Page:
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European Commission

MEMO

Brussels, 2 June 2014

Commission takes steps under the Excessive Deficit Procedure (EDP)

Which EDP decisions has the Commission taken today?

The European Commission has today recommended that the EU Council of Ministers close the EDP for six countries: Austria, Belgium, Czech Republic, Denmark, the Netherlands and Slovakia.

The Commission has also published a report analysing the reasons for a planned and forecast breach of the Treaty reference value for public debt (60% of GDP) in the case of Finland. It has concluded that the planned breach is explained by Finland's support to the mechanisms set up to safeguard financial stability in the euro area. As such, the debt criterion is fulfilled and an EDP should therefore not be opened.

In addition, the Commission has concluded that two countries, Poland and Croatia, have taken effective action in response to the Council Recommendations to those countries under the EDP.

Closing/Opening of an EDP

How many Member States are currently in an EDP?

At the moment there is an EDP ongoing for 17 EU Member States. This means all EU Member States except Bulgaria, Germany, Estonia, Italy, Hungary, Latvia, Lithuania, Luxembourg, Romania, Finland and Sweden are subject to an EDP. If the Council follows the Commission's Recommendations for closing the EDP for Austria, Belgium, Czech Republic, Denmark, The Netherlands and Slovakia, the overall number of countries in EDP will drop to 11. In the spring of 2011, no fewer than 24 Member States were in EDP.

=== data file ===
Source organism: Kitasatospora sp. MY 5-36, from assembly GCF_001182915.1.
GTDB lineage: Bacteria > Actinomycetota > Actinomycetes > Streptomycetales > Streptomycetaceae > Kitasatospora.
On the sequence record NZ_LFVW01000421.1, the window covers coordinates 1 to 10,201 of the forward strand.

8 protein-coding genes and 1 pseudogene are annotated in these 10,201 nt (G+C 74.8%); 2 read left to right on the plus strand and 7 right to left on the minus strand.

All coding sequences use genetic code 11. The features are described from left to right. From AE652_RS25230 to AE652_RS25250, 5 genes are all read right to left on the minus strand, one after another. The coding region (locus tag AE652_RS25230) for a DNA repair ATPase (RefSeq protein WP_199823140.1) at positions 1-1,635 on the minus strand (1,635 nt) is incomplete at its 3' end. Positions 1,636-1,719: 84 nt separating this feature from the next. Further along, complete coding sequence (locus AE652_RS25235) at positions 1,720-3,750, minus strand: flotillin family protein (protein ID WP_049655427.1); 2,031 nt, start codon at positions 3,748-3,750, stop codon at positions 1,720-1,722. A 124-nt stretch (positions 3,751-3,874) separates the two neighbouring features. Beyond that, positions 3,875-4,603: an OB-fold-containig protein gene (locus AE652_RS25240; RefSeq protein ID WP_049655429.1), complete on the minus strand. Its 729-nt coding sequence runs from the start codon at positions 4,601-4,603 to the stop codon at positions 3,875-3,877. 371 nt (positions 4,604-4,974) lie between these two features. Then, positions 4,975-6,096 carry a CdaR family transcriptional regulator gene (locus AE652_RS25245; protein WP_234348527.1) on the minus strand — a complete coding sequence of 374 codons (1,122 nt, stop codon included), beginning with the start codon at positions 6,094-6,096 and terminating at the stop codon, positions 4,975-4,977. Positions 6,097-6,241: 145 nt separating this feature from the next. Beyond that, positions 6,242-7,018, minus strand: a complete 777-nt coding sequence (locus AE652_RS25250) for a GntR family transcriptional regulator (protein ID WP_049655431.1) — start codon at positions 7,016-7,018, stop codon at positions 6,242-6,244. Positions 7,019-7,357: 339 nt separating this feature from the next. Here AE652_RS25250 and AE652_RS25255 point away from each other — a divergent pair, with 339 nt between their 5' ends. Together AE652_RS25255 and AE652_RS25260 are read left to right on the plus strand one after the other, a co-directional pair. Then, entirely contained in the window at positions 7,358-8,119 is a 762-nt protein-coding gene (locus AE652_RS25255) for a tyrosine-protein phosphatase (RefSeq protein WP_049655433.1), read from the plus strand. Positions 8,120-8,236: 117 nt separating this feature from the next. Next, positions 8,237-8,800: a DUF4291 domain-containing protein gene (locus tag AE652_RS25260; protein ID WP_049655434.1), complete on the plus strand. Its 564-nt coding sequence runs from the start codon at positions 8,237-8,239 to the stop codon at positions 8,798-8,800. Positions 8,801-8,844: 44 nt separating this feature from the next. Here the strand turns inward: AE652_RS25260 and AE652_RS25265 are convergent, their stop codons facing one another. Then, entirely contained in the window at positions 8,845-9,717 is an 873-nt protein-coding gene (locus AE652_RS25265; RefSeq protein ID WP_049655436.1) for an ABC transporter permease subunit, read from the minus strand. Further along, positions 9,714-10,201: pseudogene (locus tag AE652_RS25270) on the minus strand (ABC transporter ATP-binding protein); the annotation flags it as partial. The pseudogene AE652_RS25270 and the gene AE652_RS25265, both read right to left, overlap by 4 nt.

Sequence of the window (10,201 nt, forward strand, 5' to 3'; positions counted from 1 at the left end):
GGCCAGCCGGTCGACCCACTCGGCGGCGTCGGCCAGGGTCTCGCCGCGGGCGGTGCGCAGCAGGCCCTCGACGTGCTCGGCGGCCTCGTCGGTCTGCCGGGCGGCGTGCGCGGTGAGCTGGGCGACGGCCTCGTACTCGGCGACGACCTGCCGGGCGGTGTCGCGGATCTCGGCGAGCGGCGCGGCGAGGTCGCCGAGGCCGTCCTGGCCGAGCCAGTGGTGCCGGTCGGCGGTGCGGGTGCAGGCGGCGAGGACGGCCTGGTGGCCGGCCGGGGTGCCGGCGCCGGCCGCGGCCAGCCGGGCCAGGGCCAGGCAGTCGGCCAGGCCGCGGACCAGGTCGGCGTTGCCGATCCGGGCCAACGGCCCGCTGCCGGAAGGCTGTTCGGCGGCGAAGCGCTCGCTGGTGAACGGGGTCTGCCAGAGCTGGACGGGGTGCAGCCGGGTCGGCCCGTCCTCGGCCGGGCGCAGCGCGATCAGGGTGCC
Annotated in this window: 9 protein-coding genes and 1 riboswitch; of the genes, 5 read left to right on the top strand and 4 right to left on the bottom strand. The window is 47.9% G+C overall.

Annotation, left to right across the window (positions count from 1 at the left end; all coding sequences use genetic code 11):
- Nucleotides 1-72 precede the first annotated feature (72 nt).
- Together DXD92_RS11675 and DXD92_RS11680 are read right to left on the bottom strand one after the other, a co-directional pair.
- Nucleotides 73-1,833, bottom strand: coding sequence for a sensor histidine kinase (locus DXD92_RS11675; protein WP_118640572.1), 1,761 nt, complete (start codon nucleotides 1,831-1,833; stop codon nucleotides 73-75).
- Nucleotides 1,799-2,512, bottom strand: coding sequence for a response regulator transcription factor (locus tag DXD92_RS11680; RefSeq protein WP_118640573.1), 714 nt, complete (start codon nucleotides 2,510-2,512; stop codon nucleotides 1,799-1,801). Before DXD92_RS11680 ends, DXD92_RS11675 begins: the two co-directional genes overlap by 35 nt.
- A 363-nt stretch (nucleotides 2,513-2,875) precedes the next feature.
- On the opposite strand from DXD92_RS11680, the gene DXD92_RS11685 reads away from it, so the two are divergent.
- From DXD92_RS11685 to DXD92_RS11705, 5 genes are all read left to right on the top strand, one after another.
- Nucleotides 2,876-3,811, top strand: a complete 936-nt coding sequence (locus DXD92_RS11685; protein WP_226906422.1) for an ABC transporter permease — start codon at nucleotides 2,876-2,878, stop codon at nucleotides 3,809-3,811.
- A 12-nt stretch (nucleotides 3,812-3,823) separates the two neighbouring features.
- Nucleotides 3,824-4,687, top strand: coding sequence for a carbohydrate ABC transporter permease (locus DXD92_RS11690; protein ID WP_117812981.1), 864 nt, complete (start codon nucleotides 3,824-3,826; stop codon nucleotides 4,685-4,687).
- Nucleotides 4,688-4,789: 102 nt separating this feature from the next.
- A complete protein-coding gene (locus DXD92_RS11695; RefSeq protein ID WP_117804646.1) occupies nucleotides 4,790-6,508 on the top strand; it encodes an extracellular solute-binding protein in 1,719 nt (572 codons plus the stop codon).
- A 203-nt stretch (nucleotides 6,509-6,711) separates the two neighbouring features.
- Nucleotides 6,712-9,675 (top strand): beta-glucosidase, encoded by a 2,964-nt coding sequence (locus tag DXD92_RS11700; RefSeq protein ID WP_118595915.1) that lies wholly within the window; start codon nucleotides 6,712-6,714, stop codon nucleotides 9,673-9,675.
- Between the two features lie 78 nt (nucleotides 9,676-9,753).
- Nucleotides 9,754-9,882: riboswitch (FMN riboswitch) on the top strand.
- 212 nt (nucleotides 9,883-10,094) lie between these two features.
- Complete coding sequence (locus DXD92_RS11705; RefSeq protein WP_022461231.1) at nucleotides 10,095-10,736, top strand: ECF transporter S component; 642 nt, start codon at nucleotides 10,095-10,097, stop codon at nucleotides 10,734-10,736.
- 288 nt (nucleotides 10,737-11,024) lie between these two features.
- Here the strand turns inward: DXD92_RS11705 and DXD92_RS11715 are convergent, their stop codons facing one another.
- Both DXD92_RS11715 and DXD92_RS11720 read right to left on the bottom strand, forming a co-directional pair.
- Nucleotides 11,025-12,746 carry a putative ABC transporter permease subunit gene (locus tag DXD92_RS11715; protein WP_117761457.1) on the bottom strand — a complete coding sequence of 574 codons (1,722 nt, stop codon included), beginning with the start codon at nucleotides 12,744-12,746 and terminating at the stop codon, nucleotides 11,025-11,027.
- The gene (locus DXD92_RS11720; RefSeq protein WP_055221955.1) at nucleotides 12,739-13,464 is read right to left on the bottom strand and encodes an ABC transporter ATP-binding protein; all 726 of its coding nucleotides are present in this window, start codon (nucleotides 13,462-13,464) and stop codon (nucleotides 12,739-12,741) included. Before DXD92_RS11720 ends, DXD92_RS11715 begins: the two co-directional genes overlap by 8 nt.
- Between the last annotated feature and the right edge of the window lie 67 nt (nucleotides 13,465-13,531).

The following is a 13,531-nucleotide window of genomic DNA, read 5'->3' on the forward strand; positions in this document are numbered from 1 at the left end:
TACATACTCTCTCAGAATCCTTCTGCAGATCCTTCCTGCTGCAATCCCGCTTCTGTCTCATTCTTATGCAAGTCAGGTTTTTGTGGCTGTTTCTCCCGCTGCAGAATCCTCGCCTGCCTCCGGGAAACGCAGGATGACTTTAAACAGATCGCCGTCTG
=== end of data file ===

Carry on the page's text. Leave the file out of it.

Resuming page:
What is needed for an EDP to be closed?

A decision on closing an EDP is based on a "durable correction" of the excessive deficit. This is deemed achieved if:

  1. (i) the notified data for the previous year (2013 in these cases) show a deficit below 3% of GDP; and

  2. (ii) the Commission forecasts that the deficit will not exceed the 3% of GDP reference value over the forecast horizon (currently 2014 and 2015)

Why does the Commission recommend that the Council close the EDP for Austria, Belgium, Czech Republic, Denmark, The Netherlands and Slovakia?

Austria

The EDP for Austria was launched in 2009. After peaking at 4.5% of GDP in 2010, Austria's general government deficit already fell below the 3% of GDP Treaty reference value in 2011. However, due to looming risks related to possible financial sector repair operations, which could have resulted in a deficit above 3% of GDP in following years, the Commission did not recommend early closing of the EDP. These risks have, however, not materialised and for 2013, Austria has notified a deficit of 1.5% of GDP. The Stability Programme for 2014-2018, adopted by the Austrian Government on 29 April 2014, plans that the general government deficit will increase to 2.7% of GDP in 2014 and then decrease to 1.4% of GDP in 2015. The Commission's 2014 Spring Forecast projects a deficit of 2.8% of GDP in 2014 and 1.5% of GDP in 2015. Thus, the deficit is set to remain below the reference value of 3% of GDP over the forecast horizon. The correction therefore fulfils the Council's Recommendation from 2009 to bring the excessive deficit situation in Austria to an end by 2013 at the latest.

Belgium

    The EDP for Belgium was launched in 2009 and stepped up in 2013. After peaking at 5.6% of GDP in 2009, Belgium's general government deficit was brought down to 2.6% of GDP in 2013, in line with the Council's Decision of 21 June 2013. The Stability Programme for 2014-2017, submitted by the Belgian Government on 30 April 2014, plans that the deficit will decline to 2.15% of GDP in 2014 and then fall to 1.4% of GDP in 2015. The Commission's 2014 Spring Forecast projects a deficit of 2.6% of GDP in 2014, and 2.8% of GDP in 2015. Thus, the deficit is set to remain below the Treaty reference value of 3% of GDP over the forecast horizon. The correction fulfils the Council's Decision from 2013 to bring the excessive deficit situation in Belgium to an end by 2013 at the latest.